It’s deeply symbolic of Zhang’s transition into her new life. Had she decided to turn pro as the No. 1-ranked junior in her class, perhaps her trajectory would have looked much different. The trial run at “adulting,” if you will, was backed by two years full of fun, friends and hard lessons learned. It all feels so fast, but in the context of Zhang’s timeline, she took her sweet time dominating everything.

In what’s now the biggest decision of her entire life, Rose Zhang has some semblance of direction. She will make her first professional start at the Mizuho Americas Open, and spend her summer playing four majors and three professional events. By her side will be Jason Gilroyed, whose caddying resume spans Minjee Lee, Alison Lee and Cristie Kerr.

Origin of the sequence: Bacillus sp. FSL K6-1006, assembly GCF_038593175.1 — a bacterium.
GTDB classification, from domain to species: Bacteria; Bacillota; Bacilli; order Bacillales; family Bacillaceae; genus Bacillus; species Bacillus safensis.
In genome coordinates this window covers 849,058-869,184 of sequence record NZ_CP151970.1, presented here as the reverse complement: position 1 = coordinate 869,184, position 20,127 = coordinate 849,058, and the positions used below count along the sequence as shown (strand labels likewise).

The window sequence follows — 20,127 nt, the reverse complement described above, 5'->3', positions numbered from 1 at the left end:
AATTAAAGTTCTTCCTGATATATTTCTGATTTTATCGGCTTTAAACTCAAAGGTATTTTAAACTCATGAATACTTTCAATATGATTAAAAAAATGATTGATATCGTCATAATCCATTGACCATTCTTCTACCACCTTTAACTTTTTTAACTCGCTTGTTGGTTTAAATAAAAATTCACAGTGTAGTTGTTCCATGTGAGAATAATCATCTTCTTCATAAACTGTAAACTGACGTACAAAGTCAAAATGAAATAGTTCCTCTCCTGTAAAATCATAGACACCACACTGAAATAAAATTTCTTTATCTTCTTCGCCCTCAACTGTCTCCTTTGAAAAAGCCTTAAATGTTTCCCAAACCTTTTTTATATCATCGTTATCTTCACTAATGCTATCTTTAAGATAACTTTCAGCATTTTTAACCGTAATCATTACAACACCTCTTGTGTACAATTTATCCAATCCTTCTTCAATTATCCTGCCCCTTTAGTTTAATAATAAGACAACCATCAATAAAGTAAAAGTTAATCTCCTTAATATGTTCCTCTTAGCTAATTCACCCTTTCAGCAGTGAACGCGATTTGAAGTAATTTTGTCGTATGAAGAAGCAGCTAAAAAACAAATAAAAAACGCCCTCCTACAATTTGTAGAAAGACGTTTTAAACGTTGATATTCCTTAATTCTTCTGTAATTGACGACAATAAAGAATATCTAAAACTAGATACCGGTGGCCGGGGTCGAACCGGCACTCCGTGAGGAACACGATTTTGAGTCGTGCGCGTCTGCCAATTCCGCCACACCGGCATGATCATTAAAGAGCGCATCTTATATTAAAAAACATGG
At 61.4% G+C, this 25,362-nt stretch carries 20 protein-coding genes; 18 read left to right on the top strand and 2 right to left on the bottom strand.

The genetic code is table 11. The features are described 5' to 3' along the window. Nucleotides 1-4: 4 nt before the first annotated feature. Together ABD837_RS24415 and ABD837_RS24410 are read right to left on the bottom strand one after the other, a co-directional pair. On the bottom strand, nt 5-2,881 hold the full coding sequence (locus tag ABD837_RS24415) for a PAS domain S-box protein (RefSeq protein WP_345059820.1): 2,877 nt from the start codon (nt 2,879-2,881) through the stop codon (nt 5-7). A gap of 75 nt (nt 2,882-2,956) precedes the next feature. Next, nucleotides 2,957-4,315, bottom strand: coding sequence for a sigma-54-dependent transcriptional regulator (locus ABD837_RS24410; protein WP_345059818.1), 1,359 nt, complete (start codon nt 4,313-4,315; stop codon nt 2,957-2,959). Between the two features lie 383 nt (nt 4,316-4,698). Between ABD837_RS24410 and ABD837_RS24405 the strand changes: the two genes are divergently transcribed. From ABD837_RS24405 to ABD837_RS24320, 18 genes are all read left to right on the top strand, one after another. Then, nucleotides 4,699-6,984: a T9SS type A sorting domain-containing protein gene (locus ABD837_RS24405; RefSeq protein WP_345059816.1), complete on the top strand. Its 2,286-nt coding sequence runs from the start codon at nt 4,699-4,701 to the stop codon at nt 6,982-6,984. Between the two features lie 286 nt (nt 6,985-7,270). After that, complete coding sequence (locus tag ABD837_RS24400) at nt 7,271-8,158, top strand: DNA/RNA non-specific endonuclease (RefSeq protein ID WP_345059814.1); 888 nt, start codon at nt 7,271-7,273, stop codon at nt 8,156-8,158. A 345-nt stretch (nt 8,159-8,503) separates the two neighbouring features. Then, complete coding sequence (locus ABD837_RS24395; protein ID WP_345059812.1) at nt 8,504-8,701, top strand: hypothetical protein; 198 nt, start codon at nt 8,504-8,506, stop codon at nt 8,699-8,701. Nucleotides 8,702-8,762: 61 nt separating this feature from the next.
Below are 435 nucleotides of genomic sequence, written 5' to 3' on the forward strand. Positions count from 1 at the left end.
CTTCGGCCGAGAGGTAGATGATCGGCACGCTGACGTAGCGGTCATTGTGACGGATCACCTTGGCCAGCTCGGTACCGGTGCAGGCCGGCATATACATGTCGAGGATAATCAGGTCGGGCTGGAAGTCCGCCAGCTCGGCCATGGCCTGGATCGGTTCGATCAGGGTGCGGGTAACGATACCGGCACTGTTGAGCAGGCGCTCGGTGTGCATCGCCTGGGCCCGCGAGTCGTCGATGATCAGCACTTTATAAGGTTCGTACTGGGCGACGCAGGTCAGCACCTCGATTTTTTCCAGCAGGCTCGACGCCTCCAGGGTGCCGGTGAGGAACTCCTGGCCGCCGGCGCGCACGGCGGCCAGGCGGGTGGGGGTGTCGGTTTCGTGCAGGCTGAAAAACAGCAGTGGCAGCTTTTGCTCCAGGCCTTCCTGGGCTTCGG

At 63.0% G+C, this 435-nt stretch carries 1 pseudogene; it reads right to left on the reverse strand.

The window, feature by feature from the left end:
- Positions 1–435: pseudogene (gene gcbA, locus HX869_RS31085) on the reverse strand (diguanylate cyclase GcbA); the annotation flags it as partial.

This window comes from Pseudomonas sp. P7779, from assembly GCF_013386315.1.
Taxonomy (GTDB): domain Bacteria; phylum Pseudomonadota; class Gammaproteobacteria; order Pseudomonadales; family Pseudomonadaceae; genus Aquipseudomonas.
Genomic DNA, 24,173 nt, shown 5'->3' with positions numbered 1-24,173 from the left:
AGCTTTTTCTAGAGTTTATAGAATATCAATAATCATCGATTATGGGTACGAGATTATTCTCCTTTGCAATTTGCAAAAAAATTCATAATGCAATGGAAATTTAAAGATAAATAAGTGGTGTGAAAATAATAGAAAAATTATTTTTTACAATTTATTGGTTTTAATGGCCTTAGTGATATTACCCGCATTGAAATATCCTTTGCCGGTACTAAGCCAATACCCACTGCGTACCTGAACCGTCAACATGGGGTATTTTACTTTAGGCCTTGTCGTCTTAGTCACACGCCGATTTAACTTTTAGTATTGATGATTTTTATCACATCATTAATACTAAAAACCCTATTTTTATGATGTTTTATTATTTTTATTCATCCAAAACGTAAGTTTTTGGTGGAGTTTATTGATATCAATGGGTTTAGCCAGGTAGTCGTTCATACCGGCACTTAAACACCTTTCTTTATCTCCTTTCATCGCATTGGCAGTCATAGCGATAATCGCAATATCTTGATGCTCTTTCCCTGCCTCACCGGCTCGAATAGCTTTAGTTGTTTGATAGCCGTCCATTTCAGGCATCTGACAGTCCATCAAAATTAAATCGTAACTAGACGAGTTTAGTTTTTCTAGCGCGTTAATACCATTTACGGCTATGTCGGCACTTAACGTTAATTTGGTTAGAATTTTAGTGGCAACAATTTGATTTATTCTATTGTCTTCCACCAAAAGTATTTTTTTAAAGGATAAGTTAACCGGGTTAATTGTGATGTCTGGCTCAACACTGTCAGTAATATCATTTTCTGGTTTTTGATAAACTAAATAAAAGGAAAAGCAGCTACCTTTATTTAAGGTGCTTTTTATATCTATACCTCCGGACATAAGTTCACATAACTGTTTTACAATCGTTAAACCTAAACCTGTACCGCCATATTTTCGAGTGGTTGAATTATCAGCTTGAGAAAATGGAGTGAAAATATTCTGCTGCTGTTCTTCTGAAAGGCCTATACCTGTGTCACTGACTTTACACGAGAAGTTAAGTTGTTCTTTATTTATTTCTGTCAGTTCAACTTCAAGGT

Where is the ceiling for the greatest amateur golfer of all time? That’s tough to say. But compared to the deep historical significance of Rose Zhang’s amateur career, this next chapter is equally as massive. And thanks to her, women’s golf and women’s amateur golf are in a better place than she found it.

But so is she.